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Western journalist released from Malaysian jail

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    NMU         MALAYSIA         Press at Home & Abroad         Oct 14, 1999    

Western journalist released from Malaysian jail

  • The Malaysian bureau chief for a Dow Jones publication recently was released from prison, after serving a month for contempt of court.

Murray Hiebert, the Malaysian bureau chief for Far Eastern Economic Review, walked out of jail on the morning of Oct. 11, after serving a month for contempt of court.

“I have rediscovered freedom,” Hiebert told Reuters in a telephone call from Hong Kong, where he stayed on Tuesday after spending the day in Kuala Lumpur.

“I still think freedom is marvelous. I believed in freedom of the press before. I believe in it even more strongly now.”

Hiebert, 50, is set to arrive in Washington, D.C. on Friday for a reunion with his family. He begins his new assignment as Washington bureau chief the following week, said Dow Jones Inc. spokesman Dick Tofel.

Hiebert told a Dow Jones reporter that his imprisonment taught him several lessons about “the absolute value of freedom and the preciousness of the right to speak freely.”

“Initially, I was scared out of my wits, racing through town in a prison van with no idea of what would happen or what people were going to do to me,” he told the reporter in a story that appears on The Pouch, the Dow Jones internal web site.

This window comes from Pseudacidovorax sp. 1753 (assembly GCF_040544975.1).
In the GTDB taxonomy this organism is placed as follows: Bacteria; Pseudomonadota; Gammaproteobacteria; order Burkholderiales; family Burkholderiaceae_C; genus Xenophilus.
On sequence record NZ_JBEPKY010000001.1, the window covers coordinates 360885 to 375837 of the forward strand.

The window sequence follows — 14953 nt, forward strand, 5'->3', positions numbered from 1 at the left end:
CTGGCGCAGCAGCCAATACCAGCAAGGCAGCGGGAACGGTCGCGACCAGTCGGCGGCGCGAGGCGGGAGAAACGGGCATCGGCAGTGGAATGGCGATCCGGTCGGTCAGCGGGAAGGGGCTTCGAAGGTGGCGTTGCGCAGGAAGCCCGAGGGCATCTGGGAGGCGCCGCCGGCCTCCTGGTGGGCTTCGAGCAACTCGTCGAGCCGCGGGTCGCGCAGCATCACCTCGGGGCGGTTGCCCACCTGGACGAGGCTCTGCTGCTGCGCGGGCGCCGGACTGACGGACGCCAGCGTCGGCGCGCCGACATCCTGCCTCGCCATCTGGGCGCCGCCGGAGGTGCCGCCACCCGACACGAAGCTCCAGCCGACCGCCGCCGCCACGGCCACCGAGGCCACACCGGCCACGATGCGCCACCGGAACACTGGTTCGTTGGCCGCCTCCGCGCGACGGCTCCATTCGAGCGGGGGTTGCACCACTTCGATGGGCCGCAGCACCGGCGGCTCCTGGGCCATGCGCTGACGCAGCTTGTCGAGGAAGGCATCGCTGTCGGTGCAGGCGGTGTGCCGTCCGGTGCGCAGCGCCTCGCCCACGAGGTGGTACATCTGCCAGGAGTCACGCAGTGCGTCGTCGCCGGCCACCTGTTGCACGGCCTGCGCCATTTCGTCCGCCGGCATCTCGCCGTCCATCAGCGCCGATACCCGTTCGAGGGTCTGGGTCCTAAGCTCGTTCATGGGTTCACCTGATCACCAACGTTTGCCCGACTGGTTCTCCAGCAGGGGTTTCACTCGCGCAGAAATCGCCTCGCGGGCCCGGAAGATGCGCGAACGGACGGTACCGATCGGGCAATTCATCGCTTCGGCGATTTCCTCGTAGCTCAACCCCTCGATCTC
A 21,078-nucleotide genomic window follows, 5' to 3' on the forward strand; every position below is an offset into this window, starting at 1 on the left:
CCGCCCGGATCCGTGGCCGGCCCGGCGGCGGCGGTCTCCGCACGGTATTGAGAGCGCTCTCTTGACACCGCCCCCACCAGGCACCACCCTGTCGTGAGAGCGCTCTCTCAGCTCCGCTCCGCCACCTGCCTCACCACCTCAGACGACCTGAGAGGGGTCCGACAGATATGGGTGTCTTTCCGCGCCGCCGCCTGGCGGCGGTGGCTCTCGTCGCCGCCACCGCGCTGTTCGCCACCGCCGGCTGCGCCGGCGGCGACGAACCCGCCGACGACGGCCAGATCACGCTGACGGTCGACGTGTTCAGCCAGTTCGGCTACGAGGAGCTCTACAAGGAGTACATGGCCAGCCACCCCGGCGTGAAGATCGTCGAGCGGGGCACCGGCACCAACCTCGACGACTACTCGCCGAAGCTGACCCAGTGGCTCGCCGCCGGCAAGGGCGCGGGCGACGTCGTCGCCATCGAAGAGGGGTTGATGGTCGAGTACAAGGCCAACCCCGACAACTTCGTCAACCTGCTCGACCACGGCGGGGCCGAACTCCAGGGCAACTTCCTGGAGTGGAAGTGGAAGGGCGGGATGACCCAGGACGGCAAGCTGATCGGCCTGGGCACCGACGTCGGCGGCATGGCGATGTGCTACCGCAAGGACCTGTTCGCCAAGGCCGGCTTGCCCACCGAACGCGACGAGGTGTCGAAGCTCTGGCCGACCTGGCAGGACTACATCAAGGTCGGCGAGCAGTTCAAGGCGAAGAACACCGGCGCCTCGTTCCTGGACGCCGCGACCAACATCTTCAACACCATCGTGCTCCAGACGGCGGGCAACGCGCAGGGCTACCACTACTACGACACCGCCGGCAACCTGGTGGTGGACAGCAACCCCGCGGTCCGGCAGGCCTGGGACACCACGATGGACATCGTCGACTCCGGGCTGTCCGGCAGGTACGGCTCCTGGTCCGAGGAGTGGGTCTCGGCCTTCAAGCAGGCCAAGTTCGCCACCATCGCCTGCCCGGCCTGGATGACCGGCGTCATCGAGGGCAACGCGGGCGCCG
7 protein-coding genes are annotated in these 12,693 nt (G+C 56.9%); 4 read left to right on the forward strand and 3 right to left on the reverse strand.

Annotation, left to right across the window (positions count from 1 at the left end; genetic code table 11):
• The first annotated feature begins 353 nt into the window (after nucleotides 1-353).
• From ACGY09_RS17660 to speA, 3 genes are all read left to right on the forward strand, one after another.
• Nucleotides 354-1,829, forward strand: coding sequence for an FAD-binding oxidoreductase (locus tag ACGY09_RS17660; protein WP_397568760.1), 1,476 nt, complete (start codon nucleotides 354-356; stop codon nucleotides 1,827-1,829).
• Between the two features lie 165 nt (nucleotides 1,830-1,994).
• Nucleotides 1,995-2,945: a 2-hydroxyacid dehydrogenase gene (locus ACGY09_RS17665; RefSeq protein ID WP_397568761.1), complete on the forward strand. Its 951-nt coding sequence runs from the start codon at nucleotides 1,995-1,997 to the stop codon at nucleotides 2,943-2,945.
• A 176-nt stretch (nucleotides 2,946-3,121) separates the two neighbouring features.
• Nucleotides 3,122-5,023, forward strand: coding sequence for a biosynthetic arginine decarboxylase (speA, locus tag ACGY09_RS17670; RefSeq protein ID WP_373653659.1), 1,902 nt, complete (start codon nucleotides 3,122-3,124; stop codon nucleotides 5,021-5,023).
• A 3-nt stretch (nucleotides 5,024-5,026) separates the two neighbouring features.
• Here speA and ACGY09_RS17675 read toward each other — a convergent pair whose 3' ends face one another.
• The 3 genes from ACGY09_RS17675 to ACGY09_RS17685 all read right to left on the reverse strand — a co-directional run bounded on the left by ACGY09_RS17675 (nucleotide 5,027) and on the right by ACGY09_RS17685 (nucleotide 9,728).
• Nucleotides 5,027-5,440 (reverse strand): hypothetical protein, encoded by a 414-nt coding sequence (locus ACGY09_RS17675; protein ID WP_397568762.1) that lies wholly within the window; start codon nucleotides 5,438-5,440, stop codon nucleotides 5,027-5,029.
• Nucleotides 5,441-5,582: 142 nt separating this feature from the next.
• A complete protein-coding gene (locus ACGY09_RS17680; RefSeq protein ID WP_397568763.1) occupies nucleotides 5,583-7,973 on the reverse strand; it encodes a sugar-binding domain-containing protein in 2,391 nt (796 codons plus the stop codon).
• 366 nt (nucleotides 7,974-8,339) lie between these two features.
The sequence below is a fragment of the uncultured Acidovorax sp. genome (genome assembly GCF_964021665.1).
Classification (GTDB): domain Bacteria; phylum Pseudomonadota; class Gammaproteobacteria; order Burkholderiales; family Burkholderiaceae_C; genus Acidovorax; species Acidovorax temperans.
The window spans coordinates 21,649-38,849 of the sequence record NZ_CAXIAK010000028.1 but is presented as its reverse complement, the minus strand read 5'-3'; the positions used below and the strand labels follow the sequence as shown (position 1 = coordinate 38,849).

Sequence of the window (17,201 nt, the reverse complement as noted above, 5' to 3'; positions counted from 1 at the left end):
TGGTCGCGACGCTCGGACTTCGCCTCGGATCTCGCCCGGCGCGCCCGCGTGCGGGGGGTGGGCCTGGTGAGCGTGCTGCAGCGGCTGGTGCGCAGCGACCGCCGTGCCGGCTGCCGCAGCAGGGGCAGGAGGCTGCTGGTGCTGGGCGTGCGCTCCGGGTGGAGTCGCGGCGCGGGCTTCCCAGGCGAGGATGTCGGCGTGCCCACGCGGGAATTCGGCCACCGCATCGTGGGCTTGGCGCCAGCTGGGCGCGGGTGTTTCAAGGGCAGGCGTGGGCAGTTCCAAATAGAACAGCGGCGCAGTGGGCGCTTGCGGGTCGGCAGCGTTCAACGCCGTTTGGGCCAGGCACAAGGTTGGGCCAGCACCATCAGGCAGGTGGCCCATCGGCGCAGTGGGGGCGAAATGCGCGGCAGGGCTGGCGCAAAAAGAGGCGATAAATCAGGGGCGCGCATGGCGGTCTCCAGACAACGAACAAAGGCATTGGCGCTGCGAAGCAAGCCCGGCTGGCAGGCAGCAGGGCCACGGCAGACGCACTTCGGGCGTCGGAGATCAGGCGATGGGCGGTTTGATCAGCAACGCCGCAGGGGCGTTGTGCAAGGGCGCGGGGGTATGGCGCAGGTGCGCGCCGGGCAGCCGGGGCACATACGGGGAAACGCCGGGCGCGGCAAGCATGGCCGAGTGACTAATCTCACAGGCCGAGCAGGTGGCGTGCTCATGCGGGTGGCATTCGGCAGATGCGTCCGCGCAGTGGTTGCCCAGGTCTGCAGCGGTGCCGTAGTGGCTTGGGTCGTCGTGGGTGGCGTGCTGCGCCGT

“But I found my fellow prisoners very friendly and the guards treated me with as much dignity and respect as they could treat a prisoner.”

The Canadian-born journalist was convicted on contempt charges in 1997 after writing a story about the increasing number of lawsuits filed in Malaysia. The story highlighted a civil lawsuit filed against the International School. The suit, which sought $2.4 million, was filed by the wife of a popular appeals court judge on behalf of the couple’s 17-year-old son and alleged that the school unfairly dropped the son from the school’s debate team.

The judges complained that Hiebert’s article, which included a quote from an attorney questioning the speed at which the case had moved through the system, “scandalized” the court by insinuating that the it had “fast tracked” the case.

Saying they were tired of media attacks on the judiciary, the judges made an example of Hiebert, who was the first journalist to have served time in prison in the history of the Commonwealth.

Hiebert initially was sentenced to three months in jail, but in mid-September, an appeals court reduced Hiebert’s sentence to six weeks. He was released early for good behavior.

The case attracted international attention, but court officials rejected appeals from President Bill Clinton and the Canadian government to release Hiebert.


© 1999 The Reporters Committee for Freedom of the Press

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